Snapdeal not selling out to Flipkart
Bengaluru: Leading e-tailer Snapdeal on Monday said it was terminating strategic discussions to sell its stake, ostensibly to rival Flipkart, as it had decided to pursue an independent path.
“As we have been exploring strategic options over the months, we have decided to pursue an independent path and terminate all strategic discussions, said a Snapdeal spokesperson in a statement, without referring to Flipkart.
A company official, who did not want to be identified, however told IANS that the formal negotiations scheduled here between the two e-tailers on Monday here were called off at a short notice.
Though Flipkart declined to confirm that its meeting with Snapdeal was cancelled, the latter’s official admitted that their representatives could not meet to take the abandoned ‘deal’ forward.
“We have a compelling direction (Snapdeal 2.0) to create life-changing experiences for millions of buyers and sellers across the country,” said the statement.
After Flipkart offered to buy out the Gurgaon-based Snapdeal at its revised $900-950 million price, the latter’s board decided to seek the consent of its investors, including Ratan Tata and Premjiinvst of Wipro czar Azim Premji for exiting the e-tail business.
Other strategic and institutional investors in Snapdeal are Ontario Teachers’ Pension Plan, Foxconn, Temasek and BlackRock.
“With the sale of certain non-core assets, we expect to be financially self-sustainable. We look forward to the support of our community, including employees, sellers, buyers and other stakeholders in helping us create a designed-for-India commerce platform,” added the spokesperson.
Snapdeal has seen its fortunes dwindling in the face of stiff competition from Amazon and Flipkart.
Later, in an e-mail to his 1,200 odd employees, Snapdeal co-founder and Chief Executive Kunal Bahl said a lot of time and effort went into the process, leading to speculation and uncertainty for the team, partners and investors.
“We will continue the journey as an independent company. The opportunity of e-commerce in India is immense and the surface of the $200-billion market has barely been scratched yet,” he said.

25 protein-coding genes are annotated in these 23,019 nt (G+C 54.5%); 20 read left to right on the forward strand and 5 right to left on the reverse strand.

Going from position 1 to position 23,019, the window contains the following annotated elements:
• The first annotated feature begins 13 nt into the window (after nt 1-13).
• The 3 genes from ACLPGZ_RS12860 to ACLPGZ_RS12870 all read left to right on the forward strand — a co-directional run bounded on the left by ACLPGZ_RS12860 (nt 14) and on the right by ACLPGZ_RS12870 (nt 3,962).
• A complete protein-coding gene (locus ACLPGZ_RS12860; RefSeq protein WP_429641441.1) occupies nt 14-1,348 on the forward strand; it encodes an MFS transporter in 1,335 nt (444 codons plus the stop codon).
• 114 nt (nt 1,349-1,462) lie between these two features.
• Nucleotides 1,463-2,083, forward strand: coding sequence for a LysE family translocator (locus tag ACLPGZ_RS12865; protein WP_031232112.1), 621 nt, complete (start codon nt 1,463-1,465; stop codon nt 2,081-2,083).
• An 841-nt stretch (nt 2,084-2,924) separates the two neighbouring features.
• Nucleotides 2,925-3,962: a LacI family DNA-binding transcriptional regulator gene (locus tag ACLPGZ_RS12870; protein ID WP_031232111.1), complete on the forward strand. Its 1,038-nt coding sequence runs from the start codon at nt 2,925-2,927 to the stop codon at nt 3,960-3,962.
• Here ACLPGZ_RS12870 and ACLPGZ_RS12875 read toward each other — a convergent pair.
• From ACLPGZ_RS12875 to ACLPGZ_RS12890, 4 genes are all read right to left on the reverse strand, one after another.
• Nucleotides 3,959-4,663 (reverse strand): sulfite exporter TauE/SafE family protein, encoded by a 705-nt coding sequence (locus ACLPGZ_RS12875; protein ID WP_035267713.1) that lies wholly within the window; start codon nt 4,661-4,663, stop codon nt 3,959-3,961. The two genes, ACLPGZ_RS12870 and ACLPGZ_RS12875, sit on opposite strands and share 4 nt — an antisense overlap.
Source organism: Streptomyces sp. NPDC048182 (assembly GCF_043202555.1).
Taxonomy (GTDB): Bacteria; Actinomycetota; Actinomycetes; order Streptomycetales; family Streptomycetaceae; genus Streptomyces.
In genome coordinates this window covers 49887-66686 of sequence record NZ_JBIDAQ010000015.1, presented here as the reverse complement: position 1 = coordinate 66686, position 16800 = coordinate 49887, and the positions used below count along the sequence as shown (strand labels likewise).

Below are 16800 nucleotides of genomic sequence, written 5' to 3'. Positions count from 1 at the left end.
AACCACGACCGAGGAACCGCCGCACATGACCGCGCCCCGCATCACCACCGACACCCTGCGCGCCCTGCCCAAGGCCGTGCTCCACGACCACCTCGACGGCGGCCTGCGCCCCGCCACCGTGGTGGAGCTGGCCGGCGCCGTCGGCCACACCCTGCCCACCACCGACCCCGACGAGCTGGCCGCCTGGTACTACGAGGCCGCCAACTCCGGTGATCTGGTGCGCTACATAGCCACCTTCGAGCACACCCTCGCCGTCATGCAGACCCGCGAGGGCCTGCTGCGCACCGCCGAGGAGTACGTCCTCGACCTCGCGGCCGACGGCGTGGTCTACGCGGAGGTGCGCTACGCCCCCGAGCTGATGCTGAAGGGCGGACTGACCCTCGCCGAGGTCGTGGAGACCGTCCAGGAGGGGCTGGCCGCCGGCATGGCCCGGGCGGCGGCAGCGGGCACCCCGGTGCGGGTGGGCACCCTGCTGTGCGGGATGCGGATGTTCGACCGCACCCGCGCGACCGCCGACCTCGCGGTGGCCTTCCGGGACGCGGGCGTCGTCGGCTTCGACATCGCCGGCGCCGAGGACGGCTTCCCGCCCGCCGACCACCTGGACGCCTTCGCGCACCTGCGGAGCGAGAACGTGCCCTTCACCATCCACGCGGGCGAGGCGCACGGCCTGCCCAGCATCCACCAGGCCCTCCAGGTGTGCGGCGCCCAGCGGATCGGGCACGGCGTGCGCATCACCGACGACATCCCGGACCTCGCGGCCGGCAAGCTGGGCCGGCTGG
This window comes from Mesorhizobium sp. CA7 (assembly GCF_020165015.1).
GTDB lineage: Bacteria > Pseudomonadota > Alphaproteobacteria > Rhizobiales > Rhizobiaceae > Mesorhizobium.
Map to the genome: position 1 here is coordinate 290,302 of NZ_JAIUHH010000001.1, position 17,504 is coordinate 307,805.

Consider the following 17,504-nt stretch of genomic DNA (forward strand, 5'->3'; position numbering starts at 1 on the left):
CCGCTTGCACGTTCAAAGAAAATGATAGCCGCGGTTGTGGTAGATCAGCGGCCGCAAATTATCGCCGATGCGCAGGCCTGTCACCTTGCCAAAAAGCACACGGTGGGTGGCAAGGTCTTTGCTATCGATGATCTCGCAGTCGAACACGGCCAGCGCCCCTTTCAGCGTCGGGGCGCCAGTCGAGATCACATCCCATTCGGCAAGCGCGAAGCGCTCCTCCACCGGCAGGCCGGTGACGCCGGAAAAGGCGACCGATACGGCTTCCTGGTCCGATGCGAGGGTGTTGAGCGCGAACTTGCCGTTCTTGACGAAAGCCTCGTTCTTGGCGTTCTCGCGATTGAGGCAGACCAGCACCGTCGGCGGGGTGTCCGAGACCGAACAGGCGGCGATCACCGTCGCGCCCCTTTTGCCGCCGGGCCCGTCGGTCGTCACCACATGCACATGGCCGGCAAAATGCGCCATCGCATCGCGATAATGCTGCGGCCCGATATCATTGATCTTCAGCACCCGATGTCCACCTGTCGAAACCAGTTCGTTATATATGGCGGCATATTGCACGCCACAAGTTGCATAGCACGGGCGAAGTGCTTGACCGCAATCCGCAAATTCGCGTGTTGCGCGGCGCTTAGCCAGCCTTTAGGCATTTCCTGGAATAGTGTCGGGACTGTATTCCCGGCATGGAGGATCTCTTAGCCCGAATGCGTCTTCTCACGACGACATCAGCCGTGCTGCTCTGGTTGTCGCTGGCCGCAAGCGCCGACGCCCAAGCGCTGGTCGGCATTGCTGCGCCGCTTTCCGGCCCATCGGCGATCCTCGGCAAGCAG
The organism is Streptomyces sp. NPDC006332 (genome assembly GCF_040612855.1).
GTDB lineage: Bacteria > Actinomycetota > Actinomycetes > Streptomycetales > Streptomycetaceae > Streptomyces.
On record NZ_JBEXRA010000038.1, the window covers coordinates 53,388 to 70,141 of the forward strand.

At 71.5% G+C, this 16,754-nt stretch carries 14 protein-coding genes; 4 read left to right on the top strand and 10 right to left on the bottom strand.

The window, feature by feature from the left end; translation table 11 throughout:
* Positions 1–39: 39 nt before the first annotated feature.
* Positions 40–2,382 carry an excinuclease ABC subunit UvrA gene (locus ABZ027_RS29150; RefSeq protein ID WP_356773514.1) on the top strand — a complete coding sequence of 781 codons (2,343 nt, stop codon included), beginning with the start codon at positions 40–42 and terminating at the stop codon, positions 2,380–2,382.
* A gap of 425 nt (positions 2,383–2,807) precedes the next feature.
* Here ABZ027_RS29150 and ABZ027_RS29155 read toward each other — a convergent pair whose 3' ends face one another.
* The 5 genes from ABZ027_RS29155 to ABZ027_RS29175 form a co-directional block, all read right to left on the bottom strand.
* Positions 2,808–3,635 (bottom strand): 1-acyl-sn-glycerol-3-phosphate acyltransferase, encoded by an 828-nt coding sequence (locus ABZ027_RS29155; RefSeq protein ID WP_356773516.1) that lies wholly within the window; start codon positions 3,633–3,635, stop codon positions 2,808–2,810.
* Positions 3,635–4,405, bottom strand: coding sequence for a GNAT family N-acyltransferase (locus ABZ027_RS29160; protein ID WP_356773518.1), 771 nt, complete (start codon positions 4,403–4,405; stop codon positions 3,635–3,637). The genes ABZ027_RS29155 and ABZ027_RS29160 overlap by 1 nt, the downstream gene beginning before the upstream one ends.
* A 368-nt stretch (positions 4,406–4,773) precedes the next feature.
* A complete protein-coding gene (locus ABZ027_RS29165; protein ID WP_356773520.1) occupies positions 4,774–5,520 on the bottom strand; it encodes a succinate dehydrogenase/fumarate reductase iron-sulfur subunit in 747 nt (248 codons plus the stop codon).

Affirming that the company had all the ingredients of success, the CEO said it was time for all to focus on the business and leverage its strength to build the best marketplace to connect buyers to sellers across the country.
On calling off talks with Flipkart, Bahl said the deal was complex to execute as reported by the media.
“First of all, there isn’t going to be one successful model for e-commerce in India. In every market, there are multiple successful e-commerce businesses, and as long as one’s strategy is differentia ted and has a clear path to success, there is a great company that can be built,” he noted.
Elaborating on Snapdeal 2.0 (version), he said the new direction would enable anyone to setup a store online and focus on providing a wide range of products at great prices to consumers.
“We made progress on this new path over the months and are profitab le to make upwards of Rs 150 crore in gross profit in the next 12 months,” he claimed.
Following streamlining of costs and sale of some assets like FreeCharge, Bahl said the company was financially self-sufficient and did not need to raise additional capital to reach profitability.
“Needless to say, we need to keep a tight control on our costs and work towards becoming an efficient culture, delivering profitable growth, month on month,” averred Bahl.
Snapdeal on July 27 sold its mobile wallet FreeCharge subsidiary to the Mumbai-based Axis Bank for Rs 385 crore.
With many team members reiterating that the company should continue in its independent capacity, Bahl said the decision was made and there was no ambiguity about it.